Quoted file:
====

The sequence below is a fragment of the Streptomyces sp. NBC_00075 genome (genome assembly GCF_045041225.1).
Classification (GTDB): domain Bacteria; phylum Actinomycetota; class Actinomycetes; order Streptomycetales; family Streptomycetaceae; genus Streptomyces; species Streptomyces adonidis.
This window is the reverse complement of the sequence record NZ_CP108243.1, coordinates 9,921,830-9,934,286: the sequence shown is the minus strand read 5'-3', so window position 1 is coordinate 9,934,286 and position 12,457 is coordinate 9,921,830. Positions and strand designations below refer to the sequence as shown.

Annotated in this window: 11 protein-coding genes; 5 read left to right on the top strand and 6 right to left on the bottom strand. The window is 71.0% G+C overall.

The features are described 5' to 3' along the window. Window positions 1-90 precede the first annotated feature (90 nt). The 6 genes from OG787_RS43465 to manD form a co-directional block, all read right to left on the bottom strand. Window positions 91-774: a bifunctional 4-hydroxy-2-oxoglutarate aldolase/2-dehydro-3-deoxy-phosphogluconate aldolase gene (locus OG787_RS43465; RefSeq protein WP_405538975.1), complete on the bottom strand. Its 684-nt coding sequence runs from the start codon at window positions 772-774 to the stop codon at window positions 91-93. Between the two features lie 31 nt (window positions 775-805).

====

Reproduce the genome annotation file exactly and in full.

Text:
The sequence below is a fragment of the Streptomyces sp. NBC_00075 genome (genome assembly GCF_045041225.1).
Classification (GTDB): domain Bacteria; phylum Actinomycetota; class Actinomycetes; order Streptomycetales; family Streptomycetaceae; genus Streptomyces; species Streptomyces adonidis.
This window is the reverse complement of the sequence record NZ_CP108243.1, coordinates 9,921,830-9,934,286: the sequence shown is the minus strand read 5'-3', so window position 1 is coordinate 9,934,286 and position 12,457 is coordinate 9,921,830. Positions and strand designations below refer to the sequence as shown.

Annotated in this window: 11 protein-coding genes; 5 read left to right on the top strand and 6 right to left on the bottom strand. The window is 71.0% G+C overall.

The features are described 5' to 3' along the window. Window positions 1-90 precede the first annotated feature (90 nt). The 6 genes from OG787_RS43465 to manD form a co-directional block, all read right to left on the bottom strand. Window positions 91-774: a bifunctional 4-hydroxy-2-oxoglutarate aldolase/2-dehydro-3-deoxy-phosphogluconate aldolase gene (locus OG787_RS43465; RefSeq protein WP_405538975.1), complete on the bottom strand. Its 684-nt coding sequence runs from the start codon at window positions 772-774 to the stop codon at window positions 91-93. Between the two features lie 31 nt (window positions 775-805).